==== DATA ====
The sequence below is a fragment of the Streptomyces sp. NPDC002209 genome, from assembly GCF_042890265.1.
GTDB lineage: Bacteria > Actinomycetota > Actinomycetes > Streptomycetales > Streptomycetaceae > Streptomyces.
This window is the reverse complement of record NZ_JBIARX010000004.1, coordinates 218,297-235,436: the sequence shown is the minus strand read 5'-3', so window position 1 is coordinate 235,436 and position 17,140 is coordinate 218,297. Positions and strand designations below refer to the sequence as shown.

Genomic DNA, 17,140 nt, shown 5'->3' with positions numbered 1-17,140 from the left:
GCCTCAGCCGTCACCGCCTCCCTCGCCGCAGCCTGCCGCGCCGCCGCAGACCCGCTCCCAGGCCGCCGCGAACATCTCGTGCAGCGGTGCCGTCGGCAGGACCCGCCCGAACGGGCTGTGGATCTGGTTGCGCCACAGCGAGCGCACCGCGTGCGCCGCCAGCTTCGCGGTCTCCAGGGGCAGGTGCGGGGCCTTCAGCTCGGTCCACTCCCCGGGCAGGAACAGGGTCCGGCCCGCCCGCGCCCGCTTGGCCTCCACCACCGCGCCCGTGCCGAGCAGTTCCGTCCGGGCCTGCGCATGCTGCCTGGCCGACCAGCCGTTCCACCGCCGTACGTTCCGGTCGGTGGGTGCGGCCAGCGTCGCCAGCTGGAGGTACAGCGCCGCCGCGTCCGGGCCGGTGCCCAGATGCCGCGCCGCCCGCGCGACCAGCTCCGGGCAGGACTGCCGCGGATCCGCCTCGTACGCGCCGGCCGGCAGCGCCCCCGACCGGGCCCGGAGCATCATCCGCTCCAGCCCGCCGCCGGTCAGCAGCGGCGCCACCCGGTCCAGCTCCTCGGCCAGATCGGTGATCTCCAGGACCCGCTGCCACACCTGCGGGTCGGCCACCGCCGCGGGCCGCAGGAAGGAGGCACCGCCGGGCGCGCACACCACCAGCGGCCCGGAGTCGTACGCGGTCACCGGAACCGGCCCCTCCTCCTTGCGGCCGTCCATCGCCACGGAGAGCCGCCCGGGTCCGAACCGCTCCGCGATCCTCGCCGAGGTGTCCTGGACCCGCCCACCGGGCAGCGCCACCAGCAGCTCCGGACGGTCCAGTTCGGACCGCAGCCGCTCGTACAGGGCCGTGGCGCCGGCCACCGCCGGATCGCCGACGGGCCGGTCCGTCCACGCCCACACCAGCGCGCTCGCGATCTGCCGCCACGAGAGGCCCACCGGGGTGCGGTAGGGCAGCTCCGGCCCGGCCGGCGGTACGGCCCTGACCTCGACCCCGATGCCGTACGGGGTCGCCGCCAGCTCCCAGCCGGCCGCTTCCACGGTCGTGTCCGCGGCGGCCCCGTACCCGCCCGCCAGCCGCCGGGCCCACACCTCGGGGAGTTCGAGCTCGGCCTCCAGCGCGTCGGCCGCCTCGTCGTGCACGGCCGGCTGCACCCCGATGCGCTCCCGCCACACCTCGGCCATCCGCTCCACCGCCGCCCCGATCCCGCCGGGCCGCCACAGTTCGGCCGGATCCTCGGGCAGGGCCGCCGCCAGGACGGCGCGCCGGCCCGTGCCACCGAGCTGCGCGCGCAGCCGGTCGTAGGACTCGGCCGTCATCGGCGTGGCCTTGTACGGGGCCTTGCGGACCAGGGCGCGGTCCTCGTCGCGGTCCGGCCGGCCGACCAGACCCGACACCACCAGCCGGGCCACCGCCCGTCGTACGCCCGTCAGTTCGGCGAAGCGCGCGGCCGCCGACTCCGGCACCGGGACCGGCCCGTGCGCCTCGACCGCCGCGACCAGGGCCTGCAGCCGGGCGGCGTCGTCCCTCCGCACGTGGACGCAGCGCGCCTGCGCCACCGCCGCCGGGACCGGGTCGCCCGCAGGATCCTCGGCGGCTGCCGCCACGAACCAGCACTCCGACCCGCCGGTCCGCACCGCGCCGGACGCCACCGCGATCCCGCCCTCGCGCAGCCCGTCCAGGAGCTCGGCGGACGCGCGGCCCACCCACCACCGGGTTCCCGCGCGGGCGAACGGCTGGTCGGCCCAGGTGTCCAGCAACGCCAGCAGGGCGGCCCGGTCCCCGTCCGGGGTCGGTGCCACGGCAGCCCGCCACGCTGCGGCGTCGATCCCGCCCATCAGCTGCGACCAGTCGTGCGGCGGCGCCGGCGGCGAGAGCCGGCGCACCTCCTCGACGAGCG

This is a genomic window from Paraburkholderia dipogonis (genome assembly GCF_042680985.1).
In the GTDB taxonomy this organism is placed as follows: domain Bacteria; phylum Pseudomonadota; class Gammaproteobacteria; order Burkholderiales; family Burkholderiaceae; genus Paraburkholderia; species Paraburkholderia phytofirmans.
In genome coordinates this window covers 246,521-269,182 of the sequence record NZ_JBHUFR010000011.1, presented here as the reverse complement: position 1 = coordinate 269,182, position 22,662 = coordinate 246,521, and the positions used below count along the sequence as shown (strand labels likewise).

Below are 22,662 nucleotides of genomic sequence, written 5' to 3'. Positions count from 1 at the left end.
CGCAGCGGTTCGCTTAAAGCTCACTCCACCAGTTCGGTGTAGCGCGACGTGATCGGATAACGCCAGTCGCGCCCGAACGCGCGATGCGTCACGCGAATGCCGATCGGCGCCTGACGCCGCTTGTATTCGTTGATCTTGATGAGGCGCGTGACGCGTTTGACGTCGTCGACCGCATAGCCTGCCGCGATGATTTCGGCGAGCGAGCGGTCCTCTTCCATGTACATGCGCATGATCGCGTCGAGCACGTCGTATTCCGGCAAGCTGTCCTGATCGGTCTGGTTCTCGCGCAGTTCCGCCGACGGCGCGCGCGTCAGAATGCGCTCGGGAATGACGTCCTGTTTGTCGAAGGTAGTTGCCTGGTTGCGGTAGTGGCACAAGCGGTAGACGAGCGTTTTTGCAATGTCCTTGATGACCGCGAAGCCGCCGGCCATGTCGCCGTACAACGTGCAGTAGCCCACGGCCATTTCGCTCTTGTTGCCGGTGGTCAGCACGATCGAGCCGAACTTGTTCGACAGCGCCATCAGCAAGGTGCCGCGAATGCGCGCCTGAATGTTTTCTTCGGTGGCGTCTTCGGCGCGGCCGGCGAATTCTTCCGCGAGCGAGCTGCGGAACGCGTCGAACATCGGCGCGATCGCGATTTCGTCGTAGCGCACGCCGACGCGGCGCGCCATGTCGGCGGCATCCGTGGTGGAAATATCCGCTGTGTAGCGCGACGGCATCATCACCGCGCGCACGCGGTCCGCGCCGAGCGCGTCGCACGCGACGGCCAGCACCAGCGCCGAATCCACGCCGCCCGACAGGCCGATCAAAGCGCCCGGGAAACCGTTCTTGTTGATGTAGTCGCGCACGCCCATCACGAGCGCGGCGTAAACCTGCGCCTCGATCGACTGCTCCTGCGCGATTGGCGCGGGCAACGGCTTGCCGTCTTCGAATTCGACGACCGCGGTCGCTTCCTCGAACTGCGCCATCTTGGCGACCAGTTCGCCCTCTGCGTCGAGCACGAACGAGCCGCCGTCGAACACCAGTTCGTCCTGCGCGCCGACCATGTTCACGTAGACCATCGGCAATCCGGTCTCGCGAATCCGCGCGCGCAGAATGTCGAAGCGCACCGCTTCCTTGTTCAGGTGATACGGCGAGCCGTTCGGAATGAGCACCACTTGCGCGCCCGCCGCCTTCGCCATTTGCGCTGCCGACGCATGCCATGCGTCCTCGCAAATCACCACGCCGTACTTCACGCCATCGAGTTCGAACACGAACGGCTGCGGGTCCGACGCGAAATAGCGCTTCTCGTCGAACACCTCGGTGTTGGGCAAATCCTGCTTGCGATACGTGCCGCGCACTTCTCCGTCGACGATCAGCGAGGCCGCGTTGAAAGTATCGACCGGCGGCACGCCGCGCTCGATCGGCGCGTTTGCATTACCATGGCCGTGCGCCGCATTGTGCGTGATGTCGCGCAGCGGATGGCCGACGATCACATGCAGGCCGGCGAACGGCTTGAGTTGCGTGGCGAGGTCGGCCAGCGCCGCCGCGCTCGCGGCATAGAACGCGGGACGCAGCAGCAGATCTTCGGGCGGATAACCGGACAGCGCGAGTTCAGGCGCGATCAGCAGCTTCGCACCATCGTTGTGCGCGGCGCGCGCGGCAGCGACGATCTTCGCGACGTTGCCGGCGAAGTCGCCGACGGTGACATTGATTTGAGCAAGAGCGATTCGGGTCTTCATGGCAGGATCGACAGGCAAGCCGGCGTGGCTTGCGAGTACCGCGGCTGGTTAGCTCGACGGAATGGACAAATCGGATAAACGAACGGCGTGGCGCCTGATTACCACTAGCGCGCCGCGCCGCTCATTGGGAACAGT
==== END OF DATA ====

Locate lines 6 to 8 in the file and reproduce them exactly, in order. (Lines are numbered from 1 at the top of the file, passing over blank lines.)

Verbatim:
This is a genomic window from Paraburkholderia dipogonis (genome assembly GCF_042680985.1).
In the GTDB taxonomy this organism is placed as follows: domain Bacteria; phylum Pseudomonadota; class Gammaproteobacteria; order Burkholderiales; family Burkholderiaceae; genus Paraburkholderia; species Paraburkholderia phytofirmans.
In genome coordinates this window covers 246,521-269,182 of the sequence record NZ_JBHUFR010000011.1, presented here as the reverse complement: position 1 = coordinate 269,182, position 22,662 = coordinate 246,521, and the positions used below count along the sequence as shown (strand labels likewise).